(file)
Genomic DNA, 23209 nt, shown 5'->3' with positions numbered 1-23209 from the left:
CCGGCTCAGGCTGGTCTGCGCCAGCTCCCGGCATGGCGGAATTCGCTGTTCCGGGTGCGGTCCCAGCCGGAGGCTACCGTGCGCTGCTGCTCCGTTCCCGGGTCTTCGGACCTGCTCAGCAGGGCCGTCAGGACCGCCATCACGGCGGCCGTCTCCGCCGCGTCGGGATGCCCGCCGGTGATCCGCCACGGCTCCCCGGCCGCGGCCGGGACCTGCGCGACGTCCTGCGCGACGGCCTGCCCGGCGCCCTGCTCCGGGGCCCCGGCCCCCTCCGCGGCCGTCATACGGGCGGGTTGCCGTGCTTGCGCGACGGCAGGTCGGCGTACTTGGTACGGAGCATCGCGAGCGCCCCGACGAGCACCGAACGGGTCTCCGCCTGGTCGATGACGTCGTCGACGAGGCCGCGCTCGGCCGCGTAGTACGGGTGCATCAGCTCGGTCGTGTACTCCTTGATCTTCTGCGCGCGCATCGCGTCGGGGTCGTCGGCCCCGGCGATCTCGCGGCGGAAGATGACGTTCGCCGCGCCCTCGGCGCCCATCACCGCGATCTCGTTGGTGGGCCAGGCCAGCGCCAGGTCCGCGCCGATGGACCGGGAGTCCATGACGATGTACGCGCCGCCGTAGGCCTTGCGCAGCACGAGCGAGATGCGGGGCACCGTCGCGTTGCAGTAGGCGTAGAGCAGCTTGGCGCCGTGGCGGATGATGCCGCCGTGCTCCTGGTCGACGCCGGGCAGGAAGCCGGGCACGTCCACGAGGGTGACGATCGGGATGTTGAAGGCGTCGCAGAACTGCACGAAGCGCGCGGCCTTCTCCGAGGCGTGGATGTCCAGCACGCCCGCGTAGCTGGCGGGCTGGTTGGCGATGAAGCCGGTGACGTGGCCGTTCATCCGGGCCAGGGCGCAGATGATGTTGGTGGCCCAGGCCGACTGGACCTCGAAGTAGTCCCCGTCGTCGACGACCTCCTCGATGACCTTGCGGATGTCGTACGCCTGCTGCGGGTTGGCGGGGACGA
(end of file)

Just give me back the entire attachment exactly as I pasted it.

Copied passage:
Genomic DNA, 23209 nt, shown 5'->3' with positions numbered 1-23209 from the left:
CCGGCTCAGGCTGGTCTGCGCCAGCTCCCGGCATGGCGGAATTCGCTGTTCCGGGTGCGGTCCCAGCCGGAGGCTACCGTGCGCTGCTGCTCCGTTCCCGGGTCTTCGGACCTGCTCAGCAGGGCCGTCAGGACCGCCATCACGGCGGCCGTCTCCGCCGCGTCGGGATGCCCGCCGGTGATCCGCCACGGCTCCCCGGCCGCGGCCGGGACCTGCGCGACGTCCTGCGCGACGGCCTGCCCGGCGCCCTGCTCCGGGGCCCCGGCCCCCTCCGCGGCCGTCATACGGGCGGGTTGCCGTGCTTGCGCGACGGCAGGTCGGCGTACTTGGTACGGAGCATCGCGAGCGCCCCGACGAGCACCGAACGGGTCTCCGCCTGGTCGATGACGTCGTCGACGAGGCCGCGCTCGGCCGCGTAGTACGGGTGCATCAGCTCGGTCGTGTACTCCTTGATCTTCTGCGCGCGCATCGCGTCGGGGTCGTCGGCCCCGGCGATCTCGCGGCGGAAGATGACGTTCGCCGCGCCCTCGGCGCCCATCACCGCGATCTCGTTGGTGGGCCAGGCCAGCGCCAGGTCCGCGCCGATGGACCGGGAGTCCATGACGATGTACGCGCCGCCGTAGGCCTTGCGCAGCACGAGCGAGATGCGGGGCACCGTCGCGTTGCAGTAGGCGTAGAGCAGCTTGGCGCCGTGGCGGATGATGCCGCCGTGCTCCTGGTCGACGCCGGGCAGGAAGCCGGGCACGTCCACGAGGGTGACGATCGGGATGTTGAAGGCGTCGCAGAACTGCACGAAGCGCGCGGCCTTCTCCGAGGCGTGGATGTCCAGCACGCCCGCGTAGCTGGCGGGCTGGTTGGCGATGAAGCCGGTGACGTGGCCGTTCATCCGGGCCAGGGCGCAGATGATGTTGGTGGCCCAGGCCGACTGGACCTCGAAGTAGTCCCCGTCGTCGACGACCTCCTCGATGACCTTGCGGATGTCGTACGCCTGCTGCGGGTTGGCGGGGACGA